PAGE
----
Forum Replies Created
I don’t think I’ve ever played a game with sim moves that has been a success.
Simultaneous movement depends foremost on the attitude and honesty of the players, not on the rules. Amongst gentlemen players , it works. Amongst cut-throat competition players, it doesn’t.
We have used the following to allow for flexibility:
- Players set out 50% of their force (measured in whatever scale you think is appropriate), using whatever method you like.
- On each player’s side, we have off-table “zones”. The first, immediately behind the table, is divided in left/centre/right. The second is a zone behind that, and is the “rear”.
- The other 50% of the troops are placed by the player in these off-table zones: left, centre, right and rear.
- During movement, a player can move his units in these zones: from the left/centre/right onto the table, from the left/centre/right back to the rear, or from the rear forwards to left/centre/right. No movement is possible between left/centre/right. Once a unit is on-table, it can never move back off-table.
- Advantage: you have flexibility to move troops around in your off-table zones before they enter the table. Mechanics-wise, we just use an A4 sheet of paper, quickly make a sketch of the off-table areas, and pencil in where each unit is. Since units move on the table sooner or later, the number of units becomes less and less and bookkeeping is kept to a minimum. It also creates the impression of having an army deployed in depth, with reserves coming on the table were and when needed.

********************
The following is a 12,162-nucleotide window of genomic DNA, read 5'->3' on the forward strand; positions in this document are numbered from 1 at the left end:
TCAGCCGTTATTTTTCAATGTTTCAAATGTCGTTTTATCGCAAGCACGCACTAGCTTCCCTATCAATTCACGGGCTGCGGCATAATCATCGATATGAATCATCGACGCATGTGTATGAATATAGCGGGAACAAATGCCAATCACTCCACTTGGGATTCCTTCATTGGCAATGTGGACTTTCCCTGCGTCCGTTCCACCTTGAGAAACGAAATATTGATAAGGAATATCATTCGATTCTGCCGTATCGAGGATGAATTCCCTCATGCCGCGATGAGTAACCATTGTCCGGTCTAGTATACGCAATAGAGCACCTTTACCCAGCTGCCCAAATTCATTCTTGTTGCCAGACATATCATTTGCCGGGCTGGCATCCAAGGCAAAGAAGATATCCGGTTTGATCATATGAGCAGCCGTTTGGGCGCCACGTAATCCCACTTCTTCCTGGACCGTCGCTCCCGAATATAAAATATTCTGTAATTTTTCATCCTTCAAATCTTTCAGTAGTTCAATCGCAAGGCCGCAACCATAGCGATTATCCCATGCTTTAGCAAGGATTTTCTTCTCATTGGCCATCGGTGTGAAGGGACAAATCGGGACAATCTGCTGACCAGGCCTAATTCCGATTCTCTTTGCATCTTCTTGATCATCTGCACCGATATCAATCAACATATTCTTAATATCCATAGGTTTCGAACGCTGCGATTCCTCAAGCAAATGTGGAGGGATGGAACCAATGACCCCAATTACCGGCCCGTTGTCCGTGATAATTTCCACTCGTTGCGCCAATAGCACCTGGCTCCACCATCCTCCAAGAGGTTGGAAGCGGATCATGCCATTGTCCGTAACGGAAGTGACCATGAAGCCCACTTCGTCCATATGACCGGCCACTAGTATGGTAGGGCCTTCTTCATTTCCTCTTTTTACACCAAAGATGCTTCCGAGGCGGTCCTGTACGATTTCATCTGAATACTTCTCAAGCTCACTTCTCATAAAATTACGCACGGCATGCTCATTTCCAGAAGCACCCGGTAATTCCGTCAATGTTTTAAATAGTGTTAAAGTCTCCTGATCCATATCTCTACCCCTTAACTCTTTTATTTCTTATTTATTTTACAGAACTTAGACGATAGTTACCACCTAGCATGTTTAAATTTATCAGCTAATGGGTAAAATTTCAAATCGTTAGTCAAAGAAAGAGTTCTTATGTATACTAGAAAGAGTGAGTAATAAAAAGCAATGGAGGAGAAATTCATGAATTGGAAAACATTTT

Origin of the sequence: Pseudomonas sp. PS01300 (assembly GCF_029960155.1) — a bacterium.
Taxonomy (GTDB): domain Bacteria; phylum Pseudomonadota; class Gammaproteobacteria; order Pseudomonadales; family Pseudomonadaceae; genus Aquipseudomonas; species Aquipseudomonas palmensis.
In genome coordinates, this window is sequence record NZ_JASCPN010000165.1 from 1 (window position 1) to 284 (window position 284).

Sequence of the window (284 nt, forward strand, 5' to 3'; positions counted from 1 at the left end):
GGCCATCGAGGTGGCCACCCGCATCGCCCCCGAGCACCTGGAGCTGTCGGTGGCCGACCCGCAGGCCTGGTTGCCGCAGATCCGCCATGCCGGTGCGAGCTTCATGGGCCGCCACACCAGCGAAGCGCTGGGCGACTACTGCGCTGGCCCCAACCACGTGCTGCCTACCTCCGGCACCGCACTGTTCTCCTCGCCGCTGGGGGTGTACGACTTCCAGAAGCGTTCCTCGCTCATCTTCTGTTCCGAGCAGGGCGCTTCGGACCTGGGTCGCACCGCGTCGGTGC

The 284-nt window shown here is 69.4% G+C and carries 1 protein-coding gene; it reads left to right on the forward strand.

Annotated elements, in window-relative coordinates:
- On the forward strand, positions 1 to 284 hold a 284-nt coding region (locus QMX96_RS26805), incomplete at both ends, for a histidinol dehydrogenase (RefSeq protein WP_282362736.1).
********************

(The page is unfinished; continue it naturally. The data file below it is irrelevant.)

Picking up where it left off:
- Disadvantage: not all the troops are on the table from the beginning, and you need some space to put the undeployed figures.
We found this was a good system to use on tables that don’t have much depth, and hence limit the possibilities for redeployment once the game started. You might to adjust the system a bit depending on scenario and movement rates etc.
(If I remember correctly, there was a Columbia Games card game about the ACW that used something similar, we drew inspiration from that).
I paint whatever I’m in the mood for. I usually have a number of things on my painting desk: a unit of 20 or so figures, some individuals, a building or two, some various figures that need repairing.
When I sit down to paint, I decide then and there what I want to do.
There’s one figure on my painting desk which has been sitting there, unfinished, for over 10 years.
Don’t you have access to a laser-cut workshop? So-called FabLabs are springing up all over …28/06/2017 at 20:09 in reply to: I'm a bad, bad, gamer. I don't enjoy reading rules… #65941
It’s not as if wargaming rules are rocket science. Nor will the gaming table explode when you do something wrong. So, I’m totally relaxed about the rules. But then, I belong to the school of thought that considers rules a set of guidelines, not a book of law.
My usual approach:
- read the rules for the first time, but only the sections you’ll think you need for a first game
- play a game – improvise as you go along
- read the rules again, see what you did wrong
- play a second …
By the third game, house modifications will start to creep in 😉
Video rules are just a waste of time. I agree they are too slow and boring.
Well, yes, you have to shorten the squares by the cosine of 30 degrees (0.87) to preserve the areas.
Hi Phil, forgive me, but I don’t understand what this means, can you explain?